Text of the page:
The Passenger (PG) <!-- none onestar twostar threestar fourstar fivestar -->

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The Independent Culture

The rerelease of Michelangelo Antonioni's The Passenger is a genuine movie event. First seen in 1975, it dropped off the radar after its star, Jack Nicholson, bought the rights, and then contractual problems kept it out of circulation. Recently he sold it to Sony Classics, though this reprint does not include the missing 20-odd minutes of Antonioni's original version.

No matter; what we have is absolutely worth the wait. What to call it? A quest movie, possibly, though what is being sought remains open to debate. Nicholson plays a TV reporter, David Locke, whom we first see toiling through a burning African desert in search of a war he never finds. His car gets stuck in the sand. Back in his hotel he discovers his acquaintance, a man named Robertson, lying dead in the next room, and on a mysterious impulse he assumes his identity. Robertson turns out to have been a gun-runner, and Locke, stealing the dead man's passport and diary, decides to keep his appointments, a scheme that will pinball him from London to Munich to Barcelona.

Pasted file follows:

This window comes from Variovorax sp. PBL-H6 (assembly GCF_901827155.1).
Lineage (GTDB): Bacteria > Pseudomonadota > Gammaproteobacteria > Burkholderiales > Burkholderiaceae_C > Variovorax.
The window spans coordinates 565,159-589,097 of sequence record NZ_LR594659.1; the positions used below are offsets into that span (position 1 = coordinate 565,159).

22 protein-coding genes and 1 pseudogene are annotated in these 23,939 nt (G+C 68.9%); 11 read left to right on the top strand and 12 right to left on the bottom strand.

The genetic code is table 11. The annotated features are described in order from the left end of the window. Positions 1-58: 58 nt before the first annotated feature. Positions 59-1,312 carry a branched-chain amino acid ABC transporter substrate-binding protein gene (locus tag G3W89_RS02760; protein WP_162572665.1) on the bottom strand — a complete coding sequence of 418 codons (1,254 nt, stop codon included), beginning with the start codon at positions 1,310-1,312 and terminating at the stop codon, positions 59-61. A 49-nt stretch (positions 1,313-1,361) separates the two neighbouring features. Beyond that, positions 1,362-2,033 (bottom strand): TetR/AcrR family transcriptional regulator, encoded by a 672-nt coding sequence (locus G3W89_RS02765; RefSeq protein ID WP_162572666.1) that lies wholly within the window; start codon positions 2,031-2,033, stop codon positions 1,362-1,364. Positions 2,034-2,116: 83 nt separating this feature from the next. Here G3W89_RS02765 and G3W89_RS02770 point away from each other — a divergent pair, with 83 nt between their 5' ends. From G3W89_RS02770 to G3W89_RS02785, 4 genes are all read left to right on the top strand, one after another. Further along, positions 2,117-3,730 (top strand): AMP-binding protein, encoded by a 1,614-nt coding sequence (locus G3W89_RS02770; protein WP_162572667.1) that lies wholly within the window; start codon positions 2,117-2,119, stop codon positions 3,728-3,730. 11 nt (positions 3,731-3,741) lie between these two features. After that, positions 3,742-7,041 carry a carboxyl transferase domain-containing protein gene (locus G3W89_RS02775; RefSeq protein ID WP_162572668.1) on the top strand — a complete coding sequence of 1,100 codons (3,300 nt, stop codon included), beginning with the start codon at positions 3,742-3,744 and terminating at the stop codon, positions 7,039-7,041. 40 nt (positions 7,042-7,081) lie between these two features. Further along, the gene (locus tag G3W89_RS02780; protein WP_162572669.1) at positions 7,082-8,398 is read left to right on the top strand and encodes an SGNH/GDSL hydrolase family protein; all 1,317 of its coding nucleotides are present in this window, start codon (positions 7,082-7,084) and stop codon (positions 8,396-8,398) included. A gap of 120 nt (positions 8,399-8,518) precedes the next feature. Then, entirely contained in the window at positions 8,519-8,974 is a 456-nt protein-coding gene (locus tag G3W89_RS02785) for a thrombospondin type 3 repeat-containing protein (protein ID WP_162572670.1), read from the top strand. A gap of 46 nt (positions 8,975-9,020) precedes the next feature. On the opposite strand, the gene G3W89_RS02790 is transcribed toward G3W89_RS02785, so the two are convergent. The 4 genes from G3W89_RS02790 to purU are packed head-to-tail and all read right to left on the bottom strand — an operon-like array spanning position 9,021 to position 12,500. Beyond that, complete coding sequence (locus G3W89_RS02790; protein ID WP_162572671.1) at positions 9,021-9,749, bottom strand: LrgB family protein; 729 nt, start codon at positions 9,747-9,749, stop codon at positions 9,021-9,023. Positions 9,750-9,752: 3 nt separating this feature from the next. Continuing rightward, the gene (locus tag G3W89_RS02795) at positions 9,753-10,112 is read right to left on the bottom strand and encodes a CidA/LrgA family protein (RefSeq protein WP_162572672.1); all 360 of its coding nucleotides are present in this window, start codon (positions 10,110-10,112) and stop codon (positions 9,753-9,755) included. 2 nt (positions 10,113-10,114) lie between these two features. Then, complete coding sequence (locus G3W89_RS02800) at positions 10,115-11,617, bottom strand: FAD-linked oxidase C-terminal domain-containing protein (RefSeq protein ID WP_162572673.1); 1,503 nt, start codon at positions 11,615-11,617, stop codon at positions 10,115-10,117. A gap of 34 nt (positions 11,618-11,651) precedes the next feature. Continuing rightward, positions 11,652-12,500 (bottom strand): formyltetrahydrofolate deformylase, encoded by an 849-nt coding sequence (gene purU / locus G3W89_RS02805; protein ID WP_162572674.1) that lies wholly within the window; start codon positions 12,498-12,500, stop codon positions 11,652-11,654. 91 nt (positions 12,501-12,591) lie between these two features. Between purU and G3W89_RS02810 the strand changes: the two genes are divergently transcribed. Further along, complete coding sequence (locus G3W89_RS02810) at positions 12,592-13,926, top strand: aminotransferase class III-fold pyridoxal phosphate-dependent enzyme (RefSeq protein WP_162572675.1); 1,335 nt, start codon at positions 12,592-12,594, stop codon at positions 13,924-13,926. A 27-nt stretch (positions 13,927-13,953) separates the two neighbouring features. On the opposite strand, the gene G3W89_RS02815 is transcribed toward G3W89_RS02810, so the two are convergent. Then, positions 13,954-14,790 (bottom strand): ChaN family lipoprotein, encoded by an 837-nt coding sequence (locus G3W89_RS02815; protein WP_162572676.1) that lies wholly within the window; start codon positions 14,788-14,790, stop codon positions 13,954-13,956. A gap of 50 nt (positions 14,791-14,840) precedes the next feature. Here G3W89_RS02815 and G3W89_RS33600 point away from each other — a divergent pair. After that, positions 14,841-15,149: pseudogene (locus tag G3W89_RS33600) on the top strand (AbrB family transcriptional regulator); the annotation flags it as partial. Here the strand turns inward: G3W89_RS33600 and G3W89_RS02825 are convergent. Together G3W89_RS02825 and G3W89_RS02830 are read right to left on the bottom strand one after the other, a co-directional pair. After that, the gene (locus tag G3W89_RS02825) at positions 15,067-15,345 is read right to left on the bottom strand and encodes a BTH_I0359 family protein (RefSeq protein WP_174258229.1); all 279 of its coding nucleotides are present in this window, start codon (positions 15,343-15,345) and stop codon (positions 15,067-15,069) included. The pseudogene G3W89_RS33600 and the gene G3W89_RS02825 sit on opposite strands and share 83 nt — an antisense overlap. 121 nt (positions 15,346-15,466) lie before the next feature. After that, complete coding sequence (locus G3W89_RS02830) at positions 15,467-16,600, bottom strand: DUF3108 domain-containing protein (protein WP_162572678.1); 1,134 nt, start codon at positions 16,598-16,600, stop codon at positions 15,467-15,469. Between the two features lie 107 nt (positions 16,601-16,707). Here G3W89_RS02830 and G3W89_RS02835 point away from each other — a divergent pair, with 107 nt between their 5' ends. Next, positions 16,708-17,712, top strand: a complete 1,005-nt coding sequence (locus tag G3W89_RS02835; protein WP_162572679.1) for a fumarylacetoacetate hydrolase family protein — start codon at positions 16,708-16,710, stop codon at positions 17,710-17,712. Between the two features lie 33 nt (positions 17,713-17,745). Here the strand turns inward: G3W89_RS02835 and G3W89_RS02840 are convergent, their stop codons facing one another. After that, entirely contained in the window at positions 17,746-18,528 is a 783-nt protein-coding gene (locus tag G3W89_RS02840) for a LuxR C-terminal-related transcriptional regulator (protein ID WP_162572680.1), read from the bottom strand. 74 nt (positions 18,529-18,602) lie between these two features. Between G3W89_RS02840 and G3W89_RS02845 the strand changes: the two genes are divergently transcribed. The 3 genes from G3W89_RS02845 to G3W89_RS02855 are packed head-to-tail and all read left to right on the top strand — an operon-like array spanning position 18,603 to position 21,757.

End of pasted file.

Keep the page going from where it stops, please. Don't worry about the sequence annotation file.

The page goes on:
That summary hardly gets at the mood of fateful lethargy Antonioni sets here. Nicholson, in the prime of his acting life in the mid-Seventies, was evidently under director's orders to tamp down the charm, and even the baby-faced presence of Maria Schneider (Brando's amour from Last Tango) can't wheedle a smile from him. The film keeps promising to turn into a thriller - there's even a car chase at one point - but then withdraws into its shell once again, refusing the lucidities of plot and motive.

Early in the movie Locke laments that, however far you travel, "it stays so difficult to get away from your own habits", and as he criss-crosses Europe he learns that there's no escaping from himself, an impasse suggested in the long, enigmatic take that seals the film, like a coffin. We have been watching, essentially, one man's disappearing act, performed at a pace that from anyone else would prompt the slow handclap. Under Antonioni's control, for some reason, it is morbidly, magnificently involving.

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